1. Field of the Invention

This invention relates to a method of manufacturing a variable-capacitance diode device which can be most effectively used as a tuning element, and more particularly it pertains to such a method in which the profile of impurity concentration of the diode device can easily be controlled depth-wise of the surface of the device.

2. Description of the Prior Art

Variable-capacitance diode devices have recently found extensive use as tuning elements for electronic tuning circuit. There have conventionally been demands for variable-capacitance diode devices with a wide voltage range. With a variable-capacitance diode device, as the potential difference across the junction thereof increases with a reverse bias voltage (referred to as applied voltage hereinafter), the width of depletion layer tends to expand with increasing impurity concentration in the semiconductor layer. To achieve a variable-capacitance diode device with a wide voltage range, it has been the usual practice that the impurity concentration in that region of the semiconductor layer where the depletion layer tends to expand, is controlled so as to be proximate to the Gaussian distribution, i.e., so as to decrease smoothly so that the expansion of the depletion layer increases gradually with the applied voltage. Recently, however, there have been demands for a variable-capacitance diode device which is designed such that a wide range of variation in the depletion layer width occurs with respect to the narrow range of variation in the applied voltage and sufficient tuning capacitance is available.

A conventional method of making a variable-capacitance diode device will now be described with reference to FIG. 1 wherein the abscissa represents the depth Xi from the surface of the semiconductor substrate of the diode device, and the ordinate indicates the impurity concentration C on semi-logarithmic scale.

In FIG. 1, the dotted curve (10) represents the profile of impurity concentration of an N+ conductivity type semiconductor layer formed by means of an ion-implantation process. Formed in the N+ conductivity type semiconductor layer is a P+ conductivity type semiconductor layer also by means of an ion-implantation process, the profile of impurity concentration thereof being indicated by the solid curve (11). In this way, a PN junction J is defined between the N+ and P+ type semiconductor layers, and the variable-capacitance diode device is made. The profile of impurity concentration in the N+ conductivity type semiconductor layer as indicated by the curve (12) decreases smoothly except for the PN junction J, and it is usual that the concentration curve (12) represents a concentration profile in the form of Gaussian distribution which is proximate to the curve (10). In FIG. 1, the region indicated at (13) corresponds to an epitaxial layer, and the region shown at (14) corresponds to substrate.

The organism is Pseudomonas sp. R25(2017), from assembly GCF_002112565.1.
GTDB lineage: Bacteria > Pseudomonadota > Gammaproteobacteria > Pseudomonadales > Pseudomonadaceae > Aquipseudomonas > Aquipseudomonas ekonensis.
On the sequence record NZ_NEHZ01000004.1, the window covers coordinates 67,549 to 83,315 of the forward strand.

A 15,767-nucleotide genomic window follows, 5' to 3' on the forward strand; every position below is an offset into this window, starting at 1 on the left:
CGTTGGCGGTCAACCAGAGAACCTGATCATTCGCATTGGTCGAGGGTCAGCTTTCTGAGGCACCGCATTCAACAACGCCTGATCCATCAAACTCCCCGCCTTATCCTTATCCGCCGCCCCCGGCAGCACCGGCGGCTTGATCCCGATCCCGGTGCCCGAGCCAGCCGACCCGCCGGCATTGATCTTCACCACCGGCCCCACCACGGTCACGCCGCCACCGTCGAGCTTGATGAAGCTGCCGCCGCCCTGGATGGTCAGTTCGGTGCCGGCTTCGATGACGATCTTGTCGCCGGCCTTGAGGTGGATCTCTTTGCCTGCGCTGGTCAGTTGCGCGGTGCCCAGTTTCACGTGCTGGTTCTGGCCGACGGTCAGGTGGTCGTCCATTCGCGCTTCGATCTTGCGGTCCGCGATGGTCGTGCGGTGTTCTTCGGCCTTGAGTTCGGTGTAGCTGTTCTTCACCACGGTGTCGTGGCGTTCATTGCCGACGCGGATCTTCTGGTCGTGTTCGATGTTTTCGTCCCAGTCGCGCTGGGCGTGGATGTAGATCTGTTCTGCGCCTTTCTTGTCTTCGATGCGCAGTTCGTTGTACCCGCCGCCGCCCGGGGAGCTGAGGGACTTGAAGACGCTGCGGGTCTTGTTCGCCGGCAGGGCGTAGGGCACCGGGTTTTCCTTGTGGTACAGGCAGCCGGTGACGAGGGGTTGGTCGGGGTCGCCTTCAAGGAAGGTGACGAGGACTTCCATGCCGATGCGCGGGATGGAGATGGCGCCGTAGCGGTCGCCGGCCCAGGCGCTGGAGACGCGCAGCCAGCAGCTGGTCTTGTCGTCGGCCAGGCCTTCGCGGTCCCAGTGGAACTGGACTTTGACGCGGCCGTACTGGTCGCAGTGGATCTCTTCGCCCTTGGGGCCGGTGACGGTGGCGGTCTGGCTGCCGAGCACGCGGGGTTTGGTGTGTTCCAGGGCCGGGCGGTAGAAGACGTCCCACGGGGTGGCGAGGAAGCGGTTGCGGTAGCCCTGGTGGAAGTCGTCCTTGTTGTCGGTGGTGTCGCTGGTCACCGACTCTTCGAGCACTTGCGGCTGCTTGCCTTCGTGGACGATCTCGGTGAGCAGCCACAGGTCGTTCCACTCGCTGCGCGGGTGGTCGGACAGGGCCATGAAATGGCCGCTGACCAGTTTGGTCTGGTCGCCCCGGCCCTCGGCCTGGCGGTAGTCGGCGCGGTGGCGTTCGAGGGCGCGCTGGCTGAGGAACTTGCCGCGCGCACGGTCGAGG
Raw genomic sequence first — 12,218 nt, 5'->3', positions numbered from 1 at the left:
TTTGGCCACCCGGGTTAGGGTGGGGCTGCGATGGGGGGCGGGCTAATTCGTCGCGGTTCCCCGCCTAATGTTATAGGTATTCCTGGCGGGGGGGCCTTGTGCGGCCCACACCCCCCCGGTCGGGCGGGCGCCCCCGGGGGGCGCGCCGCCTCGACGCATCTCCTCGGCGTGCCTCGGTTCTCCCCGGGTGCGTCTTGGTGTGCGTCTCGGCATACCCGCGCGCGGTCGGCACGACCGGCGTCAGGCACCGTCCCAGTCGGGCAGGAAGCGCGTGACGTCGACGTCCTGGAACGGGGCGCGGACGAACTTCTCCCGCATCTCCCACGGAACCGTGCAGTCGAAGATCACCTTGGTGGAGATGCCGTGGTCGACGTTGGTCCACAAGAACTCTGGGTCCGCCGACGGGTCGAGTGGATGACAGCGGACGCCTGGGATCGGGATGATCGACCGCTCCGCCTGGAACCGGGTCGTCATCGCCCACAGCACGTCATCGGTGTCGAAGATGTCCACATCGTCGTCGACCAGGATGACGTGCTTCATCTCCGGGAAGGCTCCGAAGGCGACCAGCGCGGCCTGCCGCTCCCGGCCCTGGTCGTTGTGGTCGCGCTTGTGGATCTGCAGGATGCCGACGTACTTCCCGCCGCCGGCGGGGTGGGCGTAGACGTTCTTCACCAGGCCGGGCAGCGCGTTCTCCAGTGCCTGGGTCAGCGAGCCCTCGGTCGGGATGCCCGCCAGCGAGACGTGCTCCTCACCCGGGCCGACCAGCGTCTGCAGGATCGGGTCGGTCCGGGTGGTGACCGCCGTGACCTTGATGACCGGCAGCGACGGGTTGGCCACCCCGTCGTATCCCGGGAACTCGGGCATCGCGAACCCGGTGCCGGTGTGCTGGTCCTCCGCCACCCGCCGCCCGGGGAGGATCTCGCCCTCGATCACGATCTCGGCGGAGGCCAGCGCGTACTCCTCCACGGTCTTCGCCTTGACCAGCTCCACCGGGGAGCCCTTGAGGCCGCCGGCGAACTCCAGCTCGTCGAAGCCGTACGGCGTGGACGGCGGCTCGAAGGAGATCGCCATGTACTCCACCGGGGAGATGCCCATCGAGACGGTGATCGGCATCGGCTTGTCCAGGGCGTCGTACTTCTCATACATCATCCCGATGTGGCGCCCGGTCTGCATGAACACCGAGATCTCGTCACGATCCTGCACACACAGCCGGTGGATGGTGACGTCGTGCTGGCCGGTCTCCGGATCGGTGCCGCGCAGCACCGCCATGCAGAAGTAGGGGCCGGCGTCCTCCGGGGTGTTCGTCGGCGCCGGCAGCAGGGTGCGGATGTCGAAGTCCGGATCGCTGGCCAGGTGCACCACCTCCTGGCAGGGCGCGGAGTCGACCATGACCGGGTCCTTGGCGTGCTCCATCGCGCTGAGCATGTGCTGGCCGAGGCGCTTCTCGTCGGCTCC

However, it will be seen that the profile of impurity concentration in the N+ conductivity type semiconductor layer, except in the proximity to the PN junction J, is such that the following relationship holds:

Ai >Ai+1 

on the assumption that the impurity concentration at the highest point of the curve is A1, and those at sequential points are A2, A3, . . . , Ai, Ai+1, . . . , respectively. The profile of impurity concentration in the region A1, A2, A3 appears approximate to the Gaussian distribution, and tends to swell out. Such swelling will be described with reference to FIG. 2 which illustrates the relationship between the applied voltage and the capacitance on semi-logarithmic scale.

As shown at (I) in FIG. 2, the relationship between the applied voltage and the capacitance varies along a curve resembling inverted S-shape corresponding to the profile of impurity concentration, instead of changing linearly from the maximum impurity concentration Cmax to the minimum impurity concentration Cmin. Thus, when the voltage range over which the variable-capacitance diode device is usable as tuning element is wide, critical problems are relatively less likely to arise. In contrast thereto, when it is desired that a variable-capacitance diode device having a similar construction to that of the prior art be operated with an applied voltage as low as 1 or 2 V, i.e., when it is attempted to make use of tuning capacitance occurring over a narrow voltage range as shown at (II) in FIG. 2, there occurs such a disadvantage that sufficient capacitance variation is not available, and hence it is necessary to improve the characteristics of the variable-capacitance diode device.